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Instructor Class Description

Time Schedule:

Jeremy S. Roethler
Seattle Campus

Fascism in Europe

History of the fascist era in modern Europe from 1919 to 1945. A study of the principal examples of national fascism and fascist-like movements coupled with a general theoretical consideration of the phenomenon.

Class description

This course will explore the history of the fascist era in modern Europe from 1919 to 1945. The narrative will introduce a working definition for the term and summarize problems encountered by historians and political scientists in interpretation and application. The course will then examine the phenomenon of fascism through three different lenses: (1) as a product of longer-term cultural and intellectual crises emerging through the late 19th and early 20th centuries (such as the emergence of counter-liberal ideas and ideologies and the progressive mutation of orthodox Marxism); (2) as a response to the social, economic and political ruptures in European society already evident prior to and then profoundly aggravated by the experience of the Great War (1914-1918); and (3) as one (by no means only) consequence of the emergence of mass politicized society during the Inter-War Era. Finally, the course will end by comparing fascist parties and regime types in Italy and Germany, with reference to minor movements and fascist-like regimes elsewhere in Europe. Unlike many narratives that avoid the tricky problems inherent in accessing ideologically laden texts, this course will move beyond the textbook scholarly narrative and take seriously the written words of noteworthy historical fascist actors and authors.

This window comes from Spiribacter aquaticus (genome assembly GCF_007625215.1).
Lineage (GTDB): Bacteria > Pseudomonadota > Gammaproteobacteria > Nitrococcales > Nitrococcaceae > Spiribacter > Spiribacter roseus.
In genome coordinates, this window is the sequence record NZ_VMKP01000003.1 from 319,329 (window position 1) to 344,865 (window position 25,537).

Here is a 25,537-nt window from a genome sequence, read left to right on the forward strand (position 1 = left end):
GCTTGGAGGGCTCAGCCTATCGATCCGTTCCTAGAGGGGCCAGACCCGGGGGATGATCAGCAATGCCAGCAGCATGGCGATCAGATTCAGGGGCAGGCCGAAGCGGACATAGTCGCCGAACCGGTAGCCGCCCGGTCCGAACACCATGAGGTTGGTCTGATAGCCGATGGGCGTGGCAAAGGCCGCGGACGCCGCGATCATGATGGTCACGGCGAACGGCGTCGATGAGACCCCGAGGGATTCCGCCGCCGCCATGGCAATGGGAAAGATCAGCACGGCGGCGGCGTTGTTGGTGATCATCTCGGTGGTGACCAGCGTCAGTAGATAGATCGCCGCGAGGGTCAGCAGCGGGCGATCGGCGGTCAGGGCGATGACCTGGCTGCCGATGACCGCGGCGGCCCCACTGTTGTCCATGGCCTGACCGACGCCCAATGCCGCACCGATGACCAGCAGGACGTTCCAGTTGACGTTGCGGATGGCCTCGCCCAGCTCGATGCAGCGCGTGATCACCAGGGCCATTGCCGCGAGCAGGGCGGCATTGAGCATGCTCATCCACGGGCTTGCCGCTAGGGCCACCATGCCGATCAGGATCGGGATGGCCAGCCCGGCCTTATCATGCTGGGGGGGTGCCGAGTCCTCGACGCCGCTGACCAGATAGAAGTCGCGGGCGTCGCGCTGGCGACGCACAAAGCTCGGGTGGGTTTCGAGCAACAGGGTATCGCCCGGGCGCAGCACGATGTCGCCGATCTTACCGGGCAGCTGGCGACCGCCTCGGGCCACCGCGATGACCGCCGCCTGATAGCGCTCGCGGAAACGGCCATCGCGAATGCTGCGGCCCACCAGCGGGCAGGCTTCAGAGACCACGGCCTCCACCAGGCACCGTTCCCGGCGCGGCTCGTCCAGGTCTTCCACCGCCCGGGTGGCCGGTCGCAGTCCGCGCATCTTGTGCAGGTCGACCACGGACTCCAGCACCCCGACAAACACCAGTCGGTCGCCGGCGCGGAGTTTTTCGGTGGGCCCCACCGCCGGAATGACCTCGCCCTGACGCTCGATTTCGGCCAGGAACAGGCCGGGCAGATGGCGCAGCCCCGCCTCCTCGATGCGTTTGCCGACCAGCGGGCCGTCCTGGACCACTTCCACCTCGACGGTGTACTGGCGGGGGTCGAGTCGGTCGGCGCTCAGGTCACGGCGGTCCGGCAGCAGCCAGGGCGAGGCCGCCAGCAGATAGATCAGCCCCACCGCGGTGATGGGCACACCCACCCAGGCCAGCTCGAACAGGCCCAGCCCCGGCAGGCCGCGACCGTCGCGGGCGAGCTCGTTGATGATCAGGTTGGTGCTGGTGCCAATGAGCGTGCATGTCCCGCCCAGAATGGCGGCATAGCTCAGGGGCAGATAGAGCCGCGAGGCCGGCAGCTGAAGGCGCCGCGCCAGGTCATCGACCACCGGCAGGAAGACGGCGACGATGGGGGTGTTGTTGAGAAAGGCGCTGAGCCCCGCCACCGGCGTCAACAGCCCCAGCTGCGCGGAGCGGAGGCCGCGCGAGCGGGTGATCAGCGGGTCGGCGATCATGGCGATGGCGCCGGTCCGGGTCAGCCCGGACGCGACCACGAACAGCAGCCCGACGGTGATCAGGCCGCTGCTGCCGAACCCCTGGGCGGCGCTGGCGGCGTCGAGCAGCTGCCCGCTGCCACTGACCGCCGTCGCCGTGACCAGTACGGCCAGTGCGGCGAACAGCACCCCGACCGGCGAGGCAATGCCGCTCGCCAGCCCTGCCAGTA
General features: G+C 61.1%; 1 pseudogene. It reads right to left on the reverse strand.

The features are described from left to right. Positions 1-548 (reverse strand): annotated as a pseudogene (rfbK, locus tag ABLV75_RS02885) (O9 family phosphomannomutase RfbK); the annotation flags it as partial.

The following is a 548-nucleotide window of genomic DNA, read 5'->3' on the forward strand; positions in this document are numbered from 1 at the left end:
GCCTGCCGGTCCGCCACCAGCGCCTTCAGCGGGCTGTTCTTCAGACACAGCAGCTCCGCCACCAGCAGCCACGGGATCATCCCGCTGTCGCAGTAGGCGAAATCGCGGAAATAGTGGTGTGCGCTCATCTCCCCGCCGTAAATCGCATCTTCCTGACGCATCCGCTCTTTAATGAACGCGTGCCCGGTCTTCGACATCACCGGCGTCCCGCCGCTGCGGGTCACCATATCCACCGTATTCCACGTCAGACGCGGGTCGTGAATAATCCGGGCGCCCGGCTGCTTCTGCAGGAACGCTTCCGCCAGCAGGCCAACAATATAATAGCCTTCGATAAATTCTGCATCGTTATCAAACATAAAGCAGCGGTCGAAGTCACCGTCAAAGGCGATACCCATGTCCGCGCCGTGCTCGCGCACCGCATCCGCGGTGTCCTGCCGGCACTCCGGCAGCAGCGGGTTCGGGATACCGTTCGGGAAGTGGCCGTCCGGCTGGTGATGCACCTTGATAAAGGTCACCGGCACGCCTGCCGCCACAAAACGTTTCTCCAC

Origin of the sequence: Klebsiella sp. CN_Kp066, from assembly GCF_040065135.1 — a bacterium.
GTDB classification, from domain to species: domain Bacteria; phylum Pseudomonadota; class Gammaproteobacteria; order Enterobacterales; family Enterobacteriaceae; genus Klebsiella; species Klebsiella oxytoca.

Student learning goals

General method of instruction

Recommended preparation

Course assumes no prior background in the subject matter. No specific recommended preparation. Background in modern European history (including more specific national histories of Germany and/or Italy), European intellectual and cultural history, political science, political theory or political philosophy helpful, but not required. A genuine enthusiasm to read texts and to think critically and creatively.

Class assignments and grading

Class meets daily. Alternate lecture and student-generated discussion format. Class meetings will include occassional films and documentaries. Grading is based on paper grades, in-class quizes and student participation.

The information above is intended to be helpful in choosing courses. Because the instructor may further develop his/her plans for this course, its characteristics are subject to change without notice. In most cases, the official course syllabus will be distributed on the first day of class.
Last Update by Moran Tompkins
Date: 04/14/2003